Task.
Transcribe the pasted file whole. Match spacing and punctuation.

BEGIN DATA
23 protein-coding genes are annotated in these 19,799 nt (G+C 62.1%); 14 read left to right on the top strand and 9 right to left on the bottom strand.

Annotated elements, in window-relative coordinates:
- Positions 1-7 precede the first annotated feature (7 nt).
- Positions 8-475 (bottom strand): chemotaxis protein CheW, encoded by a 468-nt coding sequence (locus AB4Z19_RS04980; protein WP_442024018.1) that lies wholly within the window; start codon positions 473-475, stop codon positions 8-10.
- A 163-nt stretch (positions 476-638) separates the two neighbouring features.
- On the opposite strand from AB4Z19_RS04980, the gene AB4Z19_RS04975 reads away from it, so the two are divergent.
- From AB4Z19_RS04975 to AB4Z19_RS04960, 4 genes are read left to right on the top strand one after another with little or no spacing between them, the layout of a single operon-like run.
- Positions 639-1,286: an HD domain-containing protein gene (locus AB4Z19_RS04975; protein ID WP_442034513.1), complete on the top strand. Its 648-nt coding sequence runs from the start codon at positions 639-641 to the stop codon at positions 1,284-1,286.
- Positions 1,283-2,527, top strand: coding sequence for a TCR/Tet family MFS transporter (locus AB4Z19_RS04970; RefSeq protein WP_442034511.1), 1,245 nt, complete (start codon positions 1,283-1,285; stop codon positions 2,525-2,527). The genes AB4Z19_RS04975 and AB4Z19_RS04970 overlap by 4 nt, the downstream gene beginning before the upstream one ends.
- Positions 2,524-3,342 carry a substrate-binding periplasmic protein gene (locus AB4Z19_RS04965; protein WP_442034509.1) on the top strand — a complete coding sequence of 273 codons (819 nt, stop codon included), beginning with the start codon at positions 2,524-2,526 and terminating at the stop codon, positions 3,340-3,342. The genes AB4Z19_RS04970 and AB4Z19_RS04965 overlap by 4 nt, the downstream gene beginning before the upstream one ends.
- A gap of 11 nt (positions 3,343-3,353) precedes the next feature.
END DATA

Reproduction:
23 protein-coding genes are annotated in these 19,799 nt (G+C 62.1%); 14 read left to right on the top strand and 9 right to left on the bottom strand.

Annotated elements, in window-relative coordinates:
- Positions 1-7 precede the first annotated feature (7 nt).
- Positions 8-475 (bottom strand): chemotaxis protein CheW, encoded by a 468-nt coding sequence (locus AB4Z19_RS04980; protein WP_442024018.1) that lies wholly within the window; start codon positions 473-475, stop codon positions 8-10.
- A 163-nt stretch (positions 476-638) separates the two neighbouring features.
- On the opposite strand from AB4Z19_RS04980, the gene AB4Z19_RS04975 reads away from it, so the two are divergent.
- From AB4Z19_RS04975 to AB4Z19_RS04960, 4 genes are read left to right on the top strand one after another with little or no spacing between them, the layout of a single operon-like run.
- Positions 639-1,286: an HD domain-containing protein gene (locus AB4Z19_RS04975; protein ID WP_442034513.1), complete on the top strand. Its 648-nt coding sequence runs from the start codon at positions 639-641 to the stop codon at positions 1,284-1,286.
- Positions 1,283-2,527, top strand: coding sequence for a TCR/Tet family MFS transporter (locus AB4Z19_RS04970; RefSeq protein WP_442034511.1), 1,245 nt, complete (start codon positions 1,283-1,285; stop codon positions 2,525-2,527). The genes AB4Z19_RS04975 and AB4Z19_RS04970 overlap by 4 nt, the downstream gene beginning before the upstream one ends.
- Positions 2,524-3,342 carry a substrate-binding periplasmic protein gene (locus AB4Z19_RS04965; protein WP_442034509.1) on the top strand — a complete coding sequence of 273 codons (819 nt, stop codon included), beginning with the start codon at positions 2,524-2,526 and terminating at the stop codon, positions 3,340-3,342. The genes AB4Z19_RS04970 and AB4Z19_RS04965 overlap by 4 nt, the downstream gene beginning before the upstream one ends.
- A gap of 11 nt (positions 3,343-3,353) precedes the next feature.